Aggressive policy at all levels of government can help Canada avoid 100 megatonnes of carbon emissions per year while building the 5.8 million new units that will be needed to solve the housing crisis, concludes an analysis released this week by the Task Force for Housing & Climate.
“How and where” these new homes are built carries major implications for Canada’s climate goals, writes the task force co-chaired by former Conservative cabinet minister Lisa Raitt and former Edmonton mayor Don Iveson.
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To figure out how best to add millions of new homes—nearly one-third of Canada’s existing housing stock—with the least climate harm, the task force commissioned three reports to explore greenhouse gas (GHG) emissions associated with building energy performance, embodied emissions from construction materials, and land use planning. They collectively show that “with weak policy approaches, adding 5.8 million homes could lock in as much as 142.7 Mt in new annual GHG emissions in 2030,” the task force writes. On the other hand, with aggressive policy approaches, adding the same number of units could generate “as little as 43 Mt of annual GHG emissions in 2030.”
“In other words, strong policy leadership at the federal, provincial and municipal levels could prevent almost 100 Mt of annual GHGs from new housing—or 34% percent of Canada’s 2030 GHG reduction target under the Paris Agreement.”
To achieve the 43-Mt target, policy-makers will need to ensure top-flight building energy performance, lowest possible embodied carbon, and land use planning decisions that prioritize density.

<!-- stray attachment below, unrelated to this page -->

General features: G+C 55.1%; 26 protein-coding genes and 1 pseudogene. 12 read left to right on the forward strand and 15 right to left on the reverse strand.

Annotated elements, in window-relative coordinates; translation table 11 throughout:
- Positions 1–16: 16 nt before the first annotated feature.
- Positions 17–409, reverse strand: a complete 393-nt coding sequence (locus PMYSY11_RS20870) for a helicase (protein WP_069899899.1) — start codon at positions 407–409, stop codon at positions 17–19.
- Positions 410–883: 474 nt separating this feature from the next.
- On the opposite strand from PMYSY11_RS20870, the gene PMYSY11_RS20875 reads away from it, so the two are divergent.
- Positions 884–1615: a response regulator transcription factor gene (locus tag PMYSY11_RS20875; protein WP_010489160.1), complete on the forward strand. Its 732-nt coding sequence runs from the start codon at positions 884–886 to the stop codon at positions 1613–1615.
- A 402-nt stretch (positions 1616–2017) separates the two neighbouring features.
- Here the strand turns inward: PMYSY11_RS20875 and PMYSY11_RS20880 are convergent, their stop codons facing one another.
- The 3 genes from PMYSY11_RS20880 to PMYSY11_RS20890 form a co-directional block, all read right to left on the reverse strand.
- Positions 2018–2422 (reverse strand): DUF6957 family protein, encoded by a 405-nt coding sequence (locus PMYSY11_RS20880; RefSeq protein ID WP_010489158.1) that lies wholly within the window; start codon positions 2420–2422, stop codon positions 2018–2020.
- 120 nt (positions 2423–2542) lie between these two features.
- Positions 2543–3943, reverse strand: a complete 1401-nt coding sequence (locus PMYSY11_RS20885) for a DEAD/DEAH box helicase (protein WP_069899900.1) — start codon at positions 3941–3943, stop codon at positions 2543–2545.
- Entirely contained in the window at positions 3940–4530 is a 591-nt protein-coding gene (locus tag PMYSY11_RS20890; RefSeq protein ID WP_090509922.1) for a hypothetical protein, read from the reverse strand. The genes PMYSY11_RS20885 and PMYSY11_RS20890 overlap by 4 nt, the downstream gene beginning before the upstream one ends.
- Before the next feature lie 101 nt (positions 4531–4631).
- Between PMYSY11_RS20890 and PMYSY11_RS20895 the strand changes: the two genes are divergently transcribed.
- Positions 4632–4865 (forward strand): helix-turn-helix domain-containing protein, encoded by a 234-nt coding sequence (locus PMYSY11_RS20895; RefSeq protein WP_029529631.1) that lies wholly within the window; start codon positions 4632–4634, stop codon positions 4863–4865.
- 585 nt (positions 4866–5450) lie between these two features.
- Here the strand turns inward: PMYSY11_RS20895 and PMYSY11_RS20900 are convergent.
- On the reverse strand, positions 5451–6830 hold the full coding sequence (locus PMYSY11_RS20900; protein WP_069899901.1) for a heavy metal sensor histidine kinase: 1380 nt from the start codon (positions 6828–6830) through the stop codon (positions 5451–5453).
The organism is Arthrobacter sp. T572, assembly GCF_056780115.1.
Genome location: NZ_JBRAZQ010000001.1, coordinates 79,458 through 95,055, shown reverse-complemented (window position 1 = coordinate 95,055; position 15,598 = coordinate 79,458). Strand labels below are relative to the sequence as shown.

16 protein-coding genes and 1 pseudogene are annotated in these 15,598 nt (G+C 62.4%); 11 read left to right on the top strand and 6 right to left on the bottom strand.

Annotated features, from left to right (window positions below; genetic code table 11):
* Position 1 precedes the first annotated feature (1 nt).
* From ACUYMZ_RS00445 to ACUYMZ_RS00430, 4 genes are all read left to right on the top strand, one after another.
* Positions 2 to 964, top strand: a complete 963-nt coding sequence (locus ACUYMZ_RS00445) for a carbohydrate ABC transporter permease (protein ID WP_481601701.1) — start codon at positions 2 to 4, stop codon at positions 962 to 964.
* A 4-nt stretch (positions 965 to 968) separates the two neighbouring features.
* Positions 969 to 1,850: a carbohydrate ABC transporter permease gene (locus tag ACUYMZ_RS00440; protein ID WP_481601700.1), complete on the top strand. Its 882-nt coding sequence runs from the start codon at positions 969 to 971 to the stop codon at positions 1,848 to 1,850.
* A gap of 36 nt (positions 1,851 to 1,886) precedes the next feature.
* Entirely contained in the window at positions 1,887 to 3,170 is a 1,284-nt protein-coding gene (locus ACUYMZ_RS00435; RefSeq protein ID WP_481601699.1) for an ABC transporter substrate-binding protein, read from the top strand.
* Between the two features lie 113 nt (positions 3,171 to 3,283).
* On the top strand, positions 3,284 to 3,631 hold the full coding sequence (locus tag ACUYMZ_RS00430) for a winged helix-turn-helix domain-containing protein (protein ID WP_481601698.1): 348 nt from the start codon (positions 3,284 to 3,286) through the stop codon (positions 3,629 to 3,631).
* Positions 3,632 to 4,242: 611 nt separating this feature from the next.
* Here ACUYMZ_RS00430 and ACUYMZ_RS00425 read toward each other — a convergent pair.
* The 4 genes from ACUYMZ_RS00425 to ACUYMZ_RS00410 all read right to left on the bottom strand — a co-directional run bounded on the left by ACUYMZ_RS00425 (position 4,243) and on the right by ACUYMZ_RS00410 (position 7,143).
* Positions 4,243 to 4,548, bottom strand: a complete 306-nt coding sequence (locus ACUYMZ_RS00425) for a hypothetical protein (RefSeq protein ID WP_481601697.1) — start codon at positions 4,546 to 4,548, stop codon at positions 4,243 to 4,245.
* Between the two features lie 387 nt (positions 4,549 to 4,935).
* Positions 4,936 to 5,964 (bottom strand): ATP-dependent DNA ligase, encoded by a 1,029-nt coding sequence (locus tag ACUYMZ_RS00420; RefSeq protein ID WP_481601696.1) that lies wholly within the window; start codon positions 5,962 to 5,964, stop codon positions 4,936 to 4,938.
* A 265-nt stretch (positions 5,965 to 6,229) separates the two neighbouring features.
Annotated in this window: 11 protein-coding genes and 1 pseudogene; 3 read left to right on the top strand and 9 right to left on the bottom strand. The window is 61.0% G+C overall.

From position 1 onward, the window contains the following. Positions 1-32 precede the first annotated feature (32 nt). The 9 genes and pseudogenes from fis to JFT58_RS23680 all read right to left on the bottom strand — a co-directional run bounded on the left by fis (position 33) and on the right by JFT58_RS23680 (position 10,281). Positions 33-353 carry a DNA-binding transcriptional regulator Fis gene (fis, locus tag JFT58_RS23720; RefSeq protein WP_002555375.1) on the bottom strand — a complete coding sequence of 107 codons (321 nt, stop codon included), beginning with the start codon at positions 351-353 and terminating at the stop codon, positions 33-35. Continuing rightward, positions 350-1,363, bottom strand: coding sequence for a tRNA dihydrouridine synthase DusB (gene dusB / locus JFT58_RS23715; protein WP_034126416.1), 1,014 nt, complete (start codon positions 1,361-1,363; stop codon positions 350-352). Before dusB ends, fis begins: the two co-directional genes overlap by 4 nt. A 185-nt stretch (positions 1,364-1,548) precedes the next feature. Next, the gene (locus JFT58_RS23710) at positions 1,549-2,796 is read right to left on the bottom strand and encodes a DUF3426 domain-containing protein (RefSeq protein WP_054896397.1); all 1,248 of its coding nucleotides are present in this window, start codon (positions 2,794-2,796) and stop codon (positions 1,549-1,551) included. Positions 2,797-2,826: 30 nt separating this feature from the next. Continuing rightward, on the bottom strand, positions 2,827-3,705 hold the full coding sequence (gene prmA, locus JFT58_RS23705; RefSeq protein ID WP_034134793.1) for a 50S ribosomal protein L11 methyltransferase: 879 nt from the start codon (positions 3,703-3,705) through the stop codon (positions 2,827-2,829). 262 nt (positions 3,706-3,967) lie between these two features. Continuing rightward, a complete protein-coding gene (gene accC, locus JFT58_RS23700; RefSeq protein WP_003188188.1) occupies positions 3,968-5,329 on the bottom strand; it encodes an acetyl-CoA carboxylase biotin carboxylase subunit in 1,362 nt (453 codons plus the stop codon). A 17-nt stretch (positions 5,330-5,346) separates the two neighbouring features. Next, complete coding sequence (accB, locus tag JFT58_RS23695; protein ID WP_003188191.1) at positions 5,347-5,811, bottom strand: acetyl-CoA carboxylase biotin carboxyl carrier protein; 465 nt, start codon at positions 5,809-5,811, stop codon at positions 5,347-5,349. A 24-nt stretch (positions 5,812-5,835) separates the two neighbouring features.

One report produced by Efficiency Canada and Carleton University urges [pdf] policy-makers to mandate that:
• All provinces move to Tier 3 of the National Building Code and Tier 2 of the National Energy Code for Buildings in 2025, and then rapidly progress toward the upper tiers’ net-zero energy ready standard in 2030.;
2) All new buildings are electrified by 2025.
In contrast, sticking with business-as-usual building standards, with limited provincial implementation of the National Building Code and no electrification mandates, would lead to a 12.9-Mt increase in annual GHG emissions in 2030. Illustrating the need to get serious about electrification, Efficiency Canada found that rigorous application of building codes, with no mandate to electrify by 2025, would still raise annual emissions by 10.4 Mt per year by the end of this decade.
Aligning Canada’s housing and climate imperatives also requires attention to the embodied GHG emissions associated with construction and supporting infrastructure, like roads.
Modelling by the Centre for the Sustainable Built Environment, which producedthe second report, shows [pdf] that under a worst-case scenario where “all new housing is single-family detached homes built in greenfield areas using current GHG-intensive construction methods,” 94.2 Mt of annual GHG emissions are generated in 2030.
But if all new housing is built in multi-unit buildings within existing urban boundaries, and is efficiently designed while minimizing the demolition of older buildings, Canada will see a whopping payoff in emissions reductions. Under this scenario, annual emissions from embodied carbon fall to only 8.0 Mt in 2030—a savings of 86.2 Mt per year.
Tackling the third and final piece of the puzzle, land use planning, the Smart Prosperity Institute found that building homes as infill in urban areas and, ideally, close to transit will limit land use-related emissions increases to 30.8 Mt, a saving of 4.8 Mt per year compared to business-as-usual planning.